Expanding Your E-Commerce Capabilities? Beware of CyberattacksNovember 15, 2016
How to minimize the risk of cyberattacks when conducting business on the Internet.
Almost 40% of the respondents to our 2016 Manufacturing Industry Survey Report plan to expand their e-commerce capabilities. Tapping into the online distribution channel can add convenience, decrease costs and speed up collections. But it also brings additional risks: Inadequate data security measures could expose manufacturers that conduct business online to serious cyber threats in the future.
Is data security a priority at your company? Surprisingly, only about one-quarter of the survey respondents listed data security as a top priority. Here’s why data security should be a priority and how you can minimize the risk of cyberattacks when conducting business on the Internet.
Safety Measures for Online Transactions
When customers place orders on your website, they’re trusting that you’ve taken steps to protect their data — including credit card numbers, account numbers and email addresses — from being stolen by hackers. Data breaches can deter customers from doing business with your company again in the future, especially if your response to the breach wasn’t well organized and you haven’t taken steps to reinforce your security measures to prevent future attacks.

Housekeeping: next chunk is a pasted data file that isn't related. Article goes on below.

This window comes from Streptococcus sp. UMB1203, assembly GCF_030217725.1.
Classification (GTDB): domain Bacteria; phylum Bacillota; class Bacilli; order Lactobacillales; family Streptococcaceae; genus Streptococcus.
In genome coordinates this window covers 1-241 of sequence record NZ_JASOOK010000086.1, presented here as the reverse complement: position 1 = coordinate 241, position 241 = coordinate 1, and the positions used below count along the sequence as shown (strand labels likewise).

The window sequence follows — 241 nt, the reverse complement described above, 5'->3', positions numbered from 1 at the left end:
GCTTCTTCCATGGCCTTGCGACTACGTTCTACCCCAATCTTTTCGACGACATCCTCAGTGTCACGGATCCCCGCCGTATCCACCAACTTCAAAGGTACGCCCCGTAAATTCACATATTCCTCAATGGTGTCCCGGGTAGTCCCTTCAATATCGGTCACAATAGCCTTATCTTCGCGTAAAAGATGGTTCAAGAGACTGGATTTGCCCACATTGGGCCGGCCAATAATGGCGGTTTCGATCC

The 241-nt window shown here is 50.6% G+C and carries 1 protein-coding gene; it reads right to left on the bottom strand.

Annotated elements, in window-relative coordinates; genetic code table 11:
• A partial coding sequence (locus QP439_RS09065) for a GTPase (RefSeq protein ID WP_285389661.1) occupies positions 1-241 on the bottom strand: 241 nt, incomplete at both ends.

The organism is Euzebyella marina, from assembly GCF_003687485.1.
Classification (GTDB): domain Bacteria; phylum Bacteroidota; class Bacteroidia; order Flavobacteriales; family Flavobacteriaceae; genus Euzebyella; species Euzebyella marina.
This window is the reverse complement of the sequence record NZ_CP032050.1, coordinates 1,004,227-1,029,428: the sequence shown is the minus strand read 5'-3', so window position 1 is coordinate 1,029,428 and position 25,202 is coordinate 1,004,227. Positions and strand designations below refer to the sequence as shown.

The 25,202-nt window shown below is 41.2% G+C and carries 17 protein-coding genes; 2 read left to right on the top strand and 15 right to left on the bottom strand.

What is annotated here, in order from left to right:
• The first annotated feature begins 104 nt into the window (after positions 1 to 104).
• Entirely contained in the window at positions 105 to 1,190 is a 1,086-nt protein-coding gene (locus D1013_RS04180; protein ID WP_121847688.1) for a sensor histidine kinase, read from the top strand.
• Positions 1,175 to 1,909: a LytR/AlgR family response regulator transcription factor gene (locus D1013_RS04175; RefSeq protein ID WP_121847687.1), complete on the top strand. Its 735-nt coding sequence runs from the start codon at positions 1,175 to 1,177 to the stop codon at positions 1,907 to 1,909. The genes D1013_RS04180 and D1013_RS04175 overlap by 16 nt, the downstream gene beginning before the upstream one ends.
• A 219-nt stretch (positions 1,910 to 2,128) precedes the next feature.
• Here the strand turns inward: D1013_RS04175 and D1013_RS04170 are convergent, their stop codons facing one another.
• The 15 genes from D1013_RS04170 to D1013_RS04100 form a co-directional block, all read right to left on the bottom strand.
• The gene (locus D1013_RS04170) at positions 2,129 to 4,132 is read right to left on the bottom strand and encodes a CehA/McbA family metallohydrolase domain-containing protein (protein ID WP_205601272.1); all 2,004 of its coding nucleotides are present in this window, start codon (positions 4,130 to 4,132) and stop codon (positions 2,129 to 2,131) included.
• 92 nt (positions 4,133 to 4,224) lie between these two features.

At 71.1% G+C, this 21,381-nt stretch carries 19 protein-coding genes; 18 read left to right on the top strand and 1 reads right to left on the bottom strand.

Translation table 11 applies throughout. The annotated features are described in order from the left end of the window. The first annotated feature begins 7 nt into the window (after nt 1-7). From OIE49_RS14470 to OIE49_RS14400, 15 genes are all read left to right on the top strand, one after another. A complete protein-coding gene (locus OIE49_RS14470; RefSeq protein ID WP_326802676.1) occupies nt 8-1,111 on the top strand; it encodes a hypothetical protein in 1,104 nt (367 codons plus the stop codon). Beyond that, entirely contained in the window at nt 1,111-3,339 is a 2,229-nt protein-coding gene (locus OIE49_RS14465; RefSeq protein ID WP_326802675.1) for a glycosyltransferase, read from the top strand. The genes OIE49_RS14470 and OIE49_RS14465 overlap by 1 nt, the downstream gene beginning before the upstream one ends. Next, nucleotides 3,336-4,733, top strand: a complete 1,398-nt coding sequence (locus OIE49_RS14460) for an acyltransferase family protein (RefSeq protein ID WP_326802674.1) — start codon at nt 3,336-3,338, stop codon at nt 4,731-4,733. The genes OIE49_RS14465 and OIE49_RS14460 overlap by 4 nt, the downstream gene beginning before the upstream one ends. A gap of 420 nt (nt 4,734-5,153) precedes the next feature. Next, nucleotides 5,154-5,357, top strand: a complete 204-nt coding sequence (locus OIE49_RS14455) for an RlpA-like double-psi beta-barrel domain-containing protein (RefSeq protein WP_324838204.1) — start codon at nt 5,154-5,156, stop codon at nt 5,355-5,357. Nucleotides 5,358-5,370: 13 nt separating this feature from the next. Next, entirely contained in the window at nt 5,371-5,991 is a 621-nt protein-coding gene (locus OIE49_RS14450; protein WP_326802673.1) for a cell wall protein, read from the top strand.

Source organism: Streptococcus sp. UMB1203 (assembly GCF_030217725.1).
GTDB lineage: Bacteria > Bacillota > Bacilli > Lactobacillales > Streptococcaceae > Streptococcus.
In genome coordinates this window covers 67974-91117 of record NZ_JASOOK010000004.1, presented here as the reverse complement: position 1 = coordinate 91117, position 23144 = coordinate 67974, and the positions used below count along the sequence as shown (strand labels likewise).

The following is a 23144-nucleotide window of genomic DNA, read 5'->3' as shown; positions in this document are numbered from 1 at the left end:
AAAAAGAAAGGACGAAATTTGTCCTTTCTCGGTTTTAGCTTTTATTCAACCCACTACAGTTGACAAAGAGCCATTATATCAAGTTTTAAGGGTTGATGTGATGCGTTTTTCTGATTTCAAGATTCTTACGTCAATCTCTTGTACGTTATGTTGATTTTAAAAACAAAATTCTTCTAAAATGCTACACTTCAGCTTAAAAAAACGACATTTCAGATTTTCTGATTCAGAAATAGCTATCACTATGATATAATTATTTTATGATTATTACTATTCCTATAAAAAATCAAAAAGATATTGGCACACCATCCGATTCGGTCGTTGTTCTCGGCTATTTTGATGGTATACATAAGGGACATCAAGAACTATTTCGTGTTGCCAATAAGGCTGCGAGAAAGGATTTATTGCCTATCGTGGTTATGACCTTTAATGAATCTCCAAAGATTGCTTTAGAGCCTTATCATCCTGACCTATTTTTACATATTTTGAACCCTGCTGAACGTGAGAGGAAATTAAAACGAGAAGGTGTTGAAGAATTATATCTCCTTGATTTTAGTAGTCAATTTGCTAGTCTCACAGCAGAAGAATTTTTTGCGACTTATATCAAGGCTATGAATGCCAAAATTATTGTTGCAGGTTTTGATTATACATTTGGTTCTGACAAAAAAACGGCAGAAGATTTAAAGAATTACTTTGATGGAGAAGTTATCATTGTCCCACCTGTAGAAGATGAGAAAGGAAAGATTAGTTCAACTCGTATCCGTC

What can you do to safeguard sensitive customer data? Breach prevention is an ongoing process that starts with a comprehensive risk assessment to identify potential vulnerabilities in your business systems and internal controls.
The next step is to assess and mitigate any weaknesses in your defenses. For example, all companies that conduct business online should implement some form of encryption (such as AES-256) to secure online transactions (both in transit and at rest). Periodic penetration testing of all public facing servers should also be performed. And, if you process credit card information, you are subject to the Payment Card Industry (“PCI”) Data Security Standard and should undergo an annual examination for compliance with that standard.
It’s also critical to conduct regular data security awareness programs and breach prevention training for employees. Remember, most states have data breach laws and regulations that you must be aware of should you conduct even one transaction for a resident of that state. In Massachusetts, for example, the benchmark regulation is 201 CMR 17.00. All companies should have a dedicated Chief Information Security Officer (CISO) or another individual spearheading their data security efforts.
Also consider the security levels of your supply chain partners. This should be part of your vendor management program. Often, these breaches occur through security gaps in supplier or contractor controls (such as the breach that occurred at Target).
Prevention can’t be 100% foolproof, so be ready in case a breach occurs. Plan ahead by devising a prompt incident response plan and consider purchasing addenda to your insurance policies to cover data breach and response.
The Time is Now
There’s no time like the present to focus on e-commerce data security: October is National Cyber Security Awareness Month (NCSAM). This is an annual campaign by the U.S. Department of Homeland Security to raise awareness about cybersecurity, provide businesses and nonprofits with tools and resources needed to stay safe online, and increase our country’s resilience against cyber incidents.